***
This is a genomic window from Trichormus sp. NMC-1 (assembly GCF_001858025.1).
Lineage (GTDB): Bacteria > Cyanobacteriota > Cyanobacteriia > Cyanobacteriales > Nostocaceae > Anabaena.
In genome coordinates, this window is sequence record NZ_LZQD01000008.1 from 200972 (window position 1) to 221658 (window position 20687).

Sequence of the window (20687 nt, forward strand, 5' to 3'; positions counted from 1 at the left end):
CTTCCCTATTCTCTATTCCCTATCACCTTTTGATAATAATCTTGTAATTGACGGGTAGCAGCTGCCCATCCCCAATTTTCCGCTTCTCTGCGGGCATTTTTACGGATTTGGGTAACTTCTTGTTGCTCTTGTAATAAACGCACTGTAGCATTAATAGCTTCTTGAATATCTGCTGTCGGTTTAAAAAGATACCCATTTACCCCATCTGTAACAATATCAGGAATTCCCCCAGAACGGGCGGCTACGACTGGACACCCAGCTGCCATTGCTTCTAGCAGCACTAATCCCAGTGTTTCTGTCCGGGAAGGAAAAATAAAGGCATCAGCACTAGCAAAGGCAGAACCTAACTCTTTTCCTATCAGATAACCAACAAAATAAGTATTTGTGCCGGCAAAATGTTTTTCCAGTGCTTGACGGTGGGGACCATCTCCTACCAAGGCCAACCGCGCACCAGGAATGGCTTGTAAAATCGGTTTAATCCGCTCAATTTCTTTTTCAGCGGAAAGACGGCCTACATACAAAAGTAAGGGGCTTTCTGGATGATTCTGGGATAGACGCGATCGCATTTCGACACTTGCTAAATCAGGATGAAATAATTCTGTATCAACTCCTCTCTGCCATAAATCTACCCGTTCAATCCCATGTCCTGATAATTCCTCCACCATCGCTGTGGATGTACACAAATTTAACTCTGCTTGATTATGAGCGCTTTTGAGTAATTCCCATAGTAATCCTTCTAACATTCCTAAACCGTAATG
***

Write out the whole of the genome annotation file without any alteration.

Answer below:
This is a genomic window from Trichormus sp. NMC-1 (assembly GCF_001858025.1).
Lineage (GTDB): Bacteria > Cyanobacteriota > Cyanobacteriia > Cyanobacteriales > Nostocaceae > Anabaena.
In genome coordinates, this window is sequence record NZ_LZQD01000008.1 from 200972 (window position 1) to 221658 (window position 20687).

Sequence of the window (20687 nt, forward strand, 5' to 3'; positions counted from 1 at the left end):
CTTCCCTATTCTCTATTCCCTATCACCTTTTGATAATAATCTTGTAATTGACGGGTAGCAGCTGCCCATCCCCAATTTTCCGCTTCTCTGCGGGCATTTTTACGGATTTGGGTAACTTCTTGTTGCTCTTGTAATAAACGCACTGTAGCATTAATAGCTTCTTGAATATCTGCTGTCGGTTTAAAAAGATACCCATTTACCCCATCTGTAACAATATCAGGAATTCCCCCAGAACGGGCGGCTACGACTGGACACCCAGCTGCCATTGCTTCTAGCAGCACTAATCCCAGTGTTTCTGTCCGGGAAGGAAAAATAAAGGCATCAGCACTAGCAAAGGCAGAACCTAACTCTTTTCCTATCAGATAACCAACAAAATAAGTATTTGTGCCGGCAAAATGTTTTTCCAGTGCTTGACGGTGGGGACCATCTCCTACCAAGGCCAACCGCGCACCAGGAATGGCTTGTAAAATCGGTTTAATCCGCTCAATTTCTTTTTCAGCGGAAAGACGGCCTACATACAAAAGTAAGGGGCTTTCTGGATGATTCTGGGATAGACGCGATCGCATTTCGACACTTGCTAAATCAGGATGAAATAATTCTGTATCAACTCCTCTCTGCCATAAATCTACCCGTTCAATCCCATGTCCTGATAATTCCTCCACCATCGCTGTGGATGTACACAAATTTAACTCTGCTTGATTATGAGCGCTTTTGAGTAATTCCCATAGTAATCCTTCTAACATTCCTAAACCGTAATG